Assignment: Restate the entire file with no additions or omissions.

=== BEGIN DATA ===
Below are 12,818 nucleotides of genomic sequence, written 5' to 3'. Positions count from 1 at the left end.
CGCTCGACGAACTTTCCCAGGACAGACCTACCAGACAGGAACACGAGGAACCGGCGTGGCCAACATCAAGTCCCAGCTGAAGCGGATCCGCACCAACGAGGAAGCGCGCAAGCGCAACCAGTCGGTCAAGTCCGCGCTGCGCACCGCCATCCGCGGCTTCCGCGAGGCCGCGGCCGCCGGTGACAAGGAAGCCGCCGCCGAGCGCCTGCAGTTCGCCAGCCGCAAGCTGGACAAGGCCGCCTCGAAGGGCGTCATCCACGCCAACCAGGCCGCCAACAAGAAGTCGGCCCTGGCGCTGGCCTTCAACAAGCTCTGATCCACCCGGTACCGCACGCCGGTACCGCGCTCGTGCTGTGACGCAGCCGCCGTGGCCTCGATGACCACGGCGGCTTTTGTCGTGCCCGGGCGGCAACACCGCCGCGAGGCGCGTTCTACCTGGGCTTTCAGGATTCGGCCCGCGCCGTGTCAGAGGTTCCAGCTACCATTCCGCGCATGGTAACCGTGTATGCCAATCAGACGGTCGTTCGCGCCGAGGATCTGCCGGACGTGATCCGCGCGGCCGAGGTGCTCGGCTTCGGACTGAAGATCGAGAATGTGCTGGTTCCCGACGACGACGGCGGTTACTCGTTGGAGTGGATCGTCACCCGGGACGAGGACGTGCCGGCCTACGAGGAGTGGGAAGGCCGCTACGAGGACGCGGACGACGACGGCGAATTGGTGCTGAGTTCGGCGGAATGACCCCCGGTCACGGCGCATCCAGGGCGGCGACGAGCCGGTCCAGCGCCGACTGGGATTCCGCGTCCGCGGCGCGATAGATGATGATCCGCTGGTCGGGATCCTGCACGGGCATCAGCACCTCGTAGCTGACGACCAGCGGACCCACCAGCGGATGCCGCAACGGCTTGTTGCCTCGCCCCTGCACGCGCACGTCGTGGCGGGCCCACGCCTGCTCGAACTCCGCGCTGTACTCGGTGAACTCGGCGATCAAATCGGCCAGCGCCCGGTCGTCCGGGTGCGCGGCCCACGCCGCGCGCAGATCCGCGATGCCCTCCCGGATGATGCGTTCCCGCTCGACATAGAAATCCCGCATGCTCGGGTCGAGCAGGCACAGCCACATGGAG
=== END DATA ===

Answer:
Below are 12,818 nucleotides of genomic sequence, written 5' to 3'. Positions count from 1 at the left end.
CGCTCGACGAACTTTCCCAGGACAGACCTACCAGACAGGAACACGAGGAACCGGCGTGGCCAACATCAAGTCCCAGCTGAAGCGGATCCGCACCAACGAGGAAGCGCGCAAGCGCAACCAGTCGGTCAAGTCCGCGCTGCGCACCGCCATCCGCGGCTTCCGCGAGGCCGCGGCCGCCGGTGACAAGGAAGCCGCCGCCGAGCGCCTGCAGTTCGCCAGCCGCAAGCTGGACAAGGCCGCCTCGAAGGGCGTCATCCACGCCAACCAGGCCGCCAACAAGAAGTCGGCCCTGGCGCTGGCCTTCAACAAGCTCTGATCCACCCGGTACCGCACGCCGGTACCGCGCTCGTGCTGTGACGCAGCCGCCGTGGCCTCGATGACCACGGCGGCTTTTGTCGTGCCCGGGCGGCAACACCGCCGCGAGGCGCGTTCTACCTGGGCTTTCAGGATTCGGCCCGCGCCGTGTCAGAGGTTCCAGCTACCATTCCGCGCATGGTAACCGTGTATGCCAATCAGACGGTCGTTCGCGCCGAGGATCTGCCGGACGTGATCCGCGCGGCCGAGGTGCTCGGCTTCGGACTGAAGATCGAGAATGTGCTGGTTCCCGACGACGACGGCGGTTACTCGTTGGAGTGGATCGTCACCCGGGACGAGGACGTGCCGGCCTACGAGGAGTGGGAAGGCCGCTACGAGGACGCGGACGACGACGGCGAATTGGTGCTGAGTTCGGCGGAATGACCCCCGGTCACGGCGCATCCAGGGCGGCGACGAGCCGGTCCAGCGCCGACTGGGATTCCGCGTCCGCGGCGCGATAGATGATGATCCGCTGGTCGGGATCCTGCACGGGCATCAGCACCTCGTAGCTGACGACCAGCGGACCCACCAGCGGATGCCGCAACGGCTTGTTGCCTCGCCCCTGCACGCGCACGTCGTGGCGGGCCCACGCCTGCTCGAACTCCGCGCTGTACTCGGTGAACTCGGCGATCAAATCGGCCAGCGCCCGGTCGTCCGGGTGCGCGGCCCACGCCGCGCGCAGATCCGCGATGCCCTCCCGGATGATGCGTTCCCGCTCGACATAGAAATCCCGCATGCTCGGGTCGAGCAGGCACAGCCACATGGAG